About Cataracts & Cataract Eye Problems in Portland, Maine
Cataracts are the leading cause of blindness worldwide. About 24 million Americans age 40 and older have cataracts and more than half of all Americans develop cataracts by age 80. A cataract is a clouding of the crystalline lens of the eye preventing light rays from passing through it easily. Symptoms of cataracts may include a clouding or blurring of vision, sensitivity to light and glare, double vision or shadowing in one eye, fading or yellowing of colors and poor night vision, sometimes with haloes around lights.
In order to have a good understanding of cataracts, it is important to learn a little about the way your eyes function. Seeing “normally” and having clear vision requires that light be free to pass through the optical structures of your eyes and focus an image on your retina.
In particular there are two structures that are responsible for refracting, or bending, light so that it can focus properly. The first important structure is the cornea, which is the outermost clear curved “lens” that is visible when looking at your eye from a side view. The second structure is called the crystalline lens, which is located behind the colored part of the eye, or the iris, and is not directly visible.
The crystalline lens will be examined during your eye examination by using specialized instruments to look through the pupil, or the dark center of the iris. Both the cornea and the crystalline lens need to be perfectly clear in order for you to have good vision. If you are in good health and have not had chronic eye infections, inflammation or had any trauma to your eyes, the cornea is likely to maintain its clarity throughout your life. The crystalline lens however undergoes a number of changes that progress as we age. These aging changes can affect your vision.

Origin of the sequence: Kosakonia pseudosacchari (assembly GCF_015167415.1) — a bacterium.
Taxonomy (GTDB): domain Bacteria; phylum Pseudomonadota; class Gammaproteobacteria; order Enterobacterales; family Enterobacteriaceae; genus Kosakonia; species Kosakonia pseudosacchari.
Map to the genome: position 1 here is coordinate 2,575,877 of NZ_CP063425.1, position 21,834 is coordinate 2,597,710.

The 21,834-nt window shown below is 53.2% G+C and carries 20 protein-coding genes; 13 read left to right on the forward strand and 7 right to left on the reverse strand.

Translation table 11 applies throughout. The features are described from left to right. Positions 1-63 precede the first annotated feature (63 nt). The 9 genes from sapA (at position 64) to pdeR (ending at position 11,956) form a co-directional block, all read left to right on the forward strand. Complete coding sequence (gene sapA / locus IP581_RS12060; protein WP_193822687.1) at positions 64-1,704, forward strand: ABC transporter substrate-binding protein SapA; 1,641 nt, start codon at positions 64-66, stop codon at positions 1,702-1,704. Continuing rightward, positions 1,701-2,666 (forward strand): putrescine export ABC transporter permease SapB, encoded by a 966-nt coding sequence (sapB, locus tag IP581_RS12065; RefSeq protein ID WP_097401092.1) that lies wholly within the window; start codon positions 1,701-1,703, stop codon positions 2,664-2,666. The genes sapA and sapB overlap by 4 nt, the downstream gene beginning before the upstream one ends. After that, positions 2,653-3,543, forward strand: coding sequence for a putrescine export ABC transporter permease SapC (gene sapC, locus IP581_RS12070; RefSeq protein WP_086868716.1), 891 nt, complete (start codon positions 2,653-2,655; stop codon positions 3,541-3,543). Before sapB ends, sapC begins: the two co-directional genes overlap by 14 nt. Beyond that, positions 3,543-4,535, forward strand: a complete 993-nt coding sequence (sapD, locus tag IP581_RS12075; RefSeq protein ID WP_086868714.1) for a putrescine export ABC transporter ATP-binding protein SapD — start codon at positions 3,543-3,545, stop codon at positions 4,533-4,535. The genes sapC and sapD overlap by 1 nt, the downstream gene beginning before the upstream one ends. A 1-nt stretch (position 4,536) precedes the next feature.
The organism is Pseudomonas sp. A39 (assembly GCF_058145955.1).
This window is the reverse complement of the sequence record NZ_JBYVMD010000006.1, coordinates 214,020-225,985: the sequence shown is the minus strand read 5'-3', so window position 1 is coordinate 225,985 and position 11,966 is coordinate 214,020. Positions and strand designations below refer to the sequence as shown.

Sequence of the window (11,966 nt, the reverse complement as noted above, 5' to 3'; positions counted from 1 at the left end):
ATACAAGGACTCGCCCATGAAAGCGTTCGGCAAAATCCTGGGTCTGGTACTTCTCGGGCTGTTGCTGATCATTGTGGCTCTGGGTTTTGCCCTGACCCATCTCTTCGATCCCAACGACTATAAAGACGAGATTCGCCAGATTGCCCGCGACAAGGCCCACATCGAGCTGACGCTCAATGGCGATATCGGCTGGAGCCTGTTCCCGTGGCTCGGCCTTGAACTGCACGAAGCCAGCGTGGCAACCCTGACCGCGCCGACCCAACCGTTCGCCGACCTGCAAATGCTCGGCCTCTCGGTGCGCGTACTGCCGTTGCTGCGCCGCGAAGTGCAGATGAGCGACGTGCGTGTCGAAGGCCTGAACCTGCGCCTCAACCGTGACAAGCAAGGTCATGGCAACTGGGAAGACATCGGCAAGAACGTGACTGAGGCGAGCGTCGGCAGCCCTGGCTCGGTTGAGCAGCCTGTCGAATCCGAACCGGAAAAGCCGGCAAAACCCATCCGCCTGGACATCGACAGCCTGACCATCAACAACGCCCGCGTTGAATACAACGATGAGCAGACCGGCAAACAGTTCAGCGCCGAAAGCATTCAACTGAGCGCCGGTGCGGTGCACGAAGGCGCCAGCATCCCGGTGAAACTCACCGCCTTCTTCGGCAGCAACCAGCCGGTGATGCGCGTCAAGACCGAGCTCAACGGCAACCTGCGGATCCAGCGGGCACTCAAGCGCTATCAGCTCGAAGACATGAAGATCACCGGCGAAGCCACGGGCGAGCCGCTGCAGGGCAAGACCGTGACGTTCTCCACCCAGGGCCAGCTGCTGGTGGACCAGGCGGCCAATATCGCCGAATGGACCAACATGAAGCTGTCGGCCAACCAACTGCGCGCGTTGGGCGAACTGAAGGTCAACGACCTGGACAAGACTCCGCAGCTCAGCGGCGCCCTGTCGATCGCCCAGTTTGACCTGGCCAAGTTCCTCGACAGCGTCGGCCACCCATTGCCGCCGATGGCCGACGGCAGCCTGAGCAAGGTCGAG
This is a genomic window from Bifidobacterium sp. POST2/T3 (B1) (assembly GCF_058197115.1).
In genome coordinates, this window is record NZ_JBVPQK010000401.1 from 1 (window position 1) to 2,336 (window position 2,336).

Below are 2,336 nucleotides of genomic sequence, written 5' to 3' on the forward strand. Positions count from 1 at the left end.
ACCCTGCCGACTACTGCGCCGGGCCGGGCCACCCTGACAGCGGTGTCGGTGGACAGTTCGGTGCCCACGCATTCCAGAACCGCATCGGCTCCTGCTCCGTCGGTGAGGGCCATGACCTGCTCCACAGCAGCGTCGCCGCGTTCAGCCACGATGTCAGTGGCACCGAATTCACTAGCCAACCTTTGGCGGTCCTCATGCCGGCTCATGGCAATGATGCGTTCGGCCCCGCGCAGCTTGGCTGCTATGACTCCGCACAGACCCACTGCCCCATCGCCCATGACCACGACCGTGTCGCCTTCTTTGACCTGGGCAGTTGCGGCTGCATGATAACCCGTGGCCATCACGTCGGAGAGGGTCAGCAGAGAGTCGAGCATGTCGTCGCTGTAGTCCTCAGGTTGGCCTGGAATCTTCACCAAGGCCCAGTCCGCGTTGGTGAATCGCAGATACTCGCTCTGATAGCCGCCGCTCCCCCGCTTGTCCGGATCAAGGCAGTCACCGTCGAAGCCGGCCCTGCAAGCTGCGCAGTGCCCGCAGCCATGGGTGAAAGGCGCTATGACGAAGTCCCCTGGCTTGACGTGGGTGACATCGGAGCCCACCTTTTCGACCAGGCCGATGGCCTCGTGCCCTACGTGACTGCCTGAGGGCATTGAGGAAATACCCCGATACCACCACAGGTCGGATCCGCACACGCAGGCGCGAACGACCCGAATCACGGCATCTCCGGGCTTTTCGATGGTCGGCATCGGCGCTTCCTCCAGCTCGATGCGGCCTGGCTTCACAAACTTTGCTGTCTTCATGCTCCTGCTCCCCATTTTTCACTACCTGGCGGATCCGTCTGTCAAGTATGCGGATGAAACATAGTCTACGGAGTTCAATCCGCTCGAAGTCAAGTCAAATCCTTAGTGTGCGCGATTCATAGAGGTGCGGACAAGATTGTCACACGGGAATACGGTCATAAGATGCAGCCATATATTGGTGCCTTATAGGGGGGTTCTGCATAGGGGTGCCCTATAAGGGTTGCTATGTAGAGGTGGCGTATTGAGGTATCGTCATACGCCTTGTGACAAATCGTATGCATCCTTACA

Usually by about the time we reach the age of 40 years old, most of us begin to experience some of the visual effects that result from changes in the crystalline lens. Even if you have had “good eyes” and “normal vision” all your life, your vision is likely to begin to change in a number of ways. When we are younger, the crystalline lens is usually soft, flexible and “crystal” clear so that it has excellent transparency and optical clarity. As we progress through our 50’s and 60’s, the normally “crystal” clear lens may gradually become yellow and cloudy.
When this occurs, you may initially experience a mild blurring of your vision and feel like you may need a change of eyeglasses. As the crystalline lens continues to lose its transparency and its optical clarity, you may notice that it is not as easy to see well and comfortably in dim illumination, such as for night driving. You may notice that colors look faded. The cloudiness may also create glare, haloes, light sensitivity and a continuing decrease in your vision. If the crystalline lens becomes too cloudy it may cause a significant decrease in both your day and night vision. These are the visual symptoms you may notice when the crystalline lens has clouded and formed a Cataract.
Cataract Symptoms & Eye Problems
- Blurring or Clouding of Vision
- Glare, or Light Sensitivity
- Poor Night Vision
- Double Vision in One Eye or a Shadowy Image
- Needing Brighter Light to Read
- Fading or Yellowing of Colors
Fortunately today, we can treat cataracts with advanced cataract surgery & lens implants at the Eyecare Medical Group outpatient eye surgery center in order to correct your vision and allow you to return to your daily activities safely and comfortably.
Eyecare Medical Group is conveniently located for patients seeking a cataract exam and evaluation and is conveniently located for Maine cataract patients from Auburn, Augusta, Bangor, Bath, Berwick, Biddeford, Bridgton, Brunswick, Cape Neddick, Casco Bay, Cumberland Center, Eliot, Freeport, Gardiner, Kennebunk, Kennebunkport, Kittery, Lewiston, Old Orchard Beach, Portland, Sanford, Scarborough, South Portland, Springvale, Topsham, Waterville, Westbrook, Winslow, Wiscasset, Yarmouth, Portland, Skowhegan and York Maine.